February 21, 2019
For years, Philadelphia Eagles fans have clamored for a return to the team's signature Kelly green uniforms, even if it's an alternate look, à la the much-hyped "black out" games.
The Eagles officially switched to midnight green in 1996, two years after owner Jeffrey Lurie purchased the team.
Those jerseys have come to signify the Eagles most successful era as a franchise, so it's hard to make an argument that they're not a driver of team pride. (The creamsicle orange-era Buccaneers, whose demise in 1997 led to a Super Bowl five years later, are a different story).
On Wednesday, former Eagles quarterback Ron Jaworski tweeted a picture of himself in Kelly green. Wide receiver Alshon Jeffery couldn't help but throw his support behind a return to the retro classics.
The issue here is that Jeffery is asking the wrong entity to make the decision. The Eagles could, in theory, return exclusively to Kelly green jerseys and ditch the midnight green altogether, by following the league's regular protocol for a uniform change. That option seems unlikely. The darker green is a stamp of Jeffrey Lurie's ownership.
While other teams wear alternate uniforms with some regularity, the key difference in their cases is that they still use the same helmets. Lurie addressed this issue at last year's NFL Owners Meetings after lobbying the league to reconsider its one helmet rule:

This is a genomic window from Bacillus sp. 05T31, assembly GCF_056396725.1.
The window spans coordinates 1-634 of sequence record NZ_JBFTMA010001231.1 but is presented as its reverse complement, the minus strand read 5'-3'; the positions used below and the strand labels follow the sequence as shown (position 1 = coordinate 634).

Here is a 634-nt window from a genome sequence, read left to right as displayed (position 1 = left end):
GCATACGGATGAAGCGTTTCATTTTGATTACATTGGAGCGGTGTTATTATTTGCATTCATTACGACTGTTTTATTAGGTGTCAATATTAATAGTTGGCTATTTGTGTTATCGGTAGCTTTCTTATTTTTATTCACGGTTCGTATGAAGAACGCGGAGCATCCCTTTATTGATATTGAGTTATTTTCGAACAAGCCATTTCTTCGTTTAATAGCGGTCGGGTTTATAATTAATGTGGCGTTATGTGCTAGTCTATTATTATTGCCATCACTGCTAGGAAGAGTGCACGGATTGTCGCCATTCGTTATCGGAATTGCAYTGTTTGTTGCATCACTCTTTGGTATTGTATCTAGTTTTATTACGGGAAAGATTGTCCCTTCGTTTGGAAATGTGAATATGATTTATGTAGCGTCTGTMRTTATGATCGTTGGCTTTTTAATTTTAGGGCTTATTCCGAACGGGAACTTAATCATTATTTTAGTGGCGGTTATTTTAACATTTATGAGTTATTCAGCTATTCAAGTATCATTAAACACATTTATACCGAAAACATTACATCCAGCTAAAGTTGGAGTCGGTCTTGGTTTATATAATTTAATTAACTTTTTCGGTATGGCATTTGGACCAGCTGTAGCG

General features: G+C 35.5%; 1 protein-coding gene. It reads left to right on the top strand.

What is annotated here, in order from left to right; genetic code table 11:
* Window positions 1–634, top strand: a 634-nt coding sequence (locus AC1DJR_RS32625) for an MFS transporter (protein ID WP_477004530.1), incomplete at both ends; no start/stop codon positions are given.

I don't know what entity of the league (is disallowing a second helmet), but in the end it's probably the commissioner. They have to decide if they want to go with a plan to be a two-helmet plan for the NFL, and that's not what we do now. It's a one-helmet league, so there's ramifications in that, I suppose. But they know with the Eagles, it's important to us. We really want to be able to have Kelly green jerseys at times, and to make it look really right, you should have matching helmets.
It appears the NFL's primary concern with two helmets is maintaining player safety, which they believe is best ensured by one custom-fitted helmet. It's not clear why two custom-fitted helmets would be considered infeasible.
While it's doubtful Alshon Jeffery is going to tilt this possibility in one direction or another, having a prominent player vocally support a reform that would give teams flexibility is a positive step.
At the end of the day, unlike the horrendous "Thursday Night Football" Color Rush uniforms that flamed out last year, this is something fans would actually enjoy seeing and appreciate.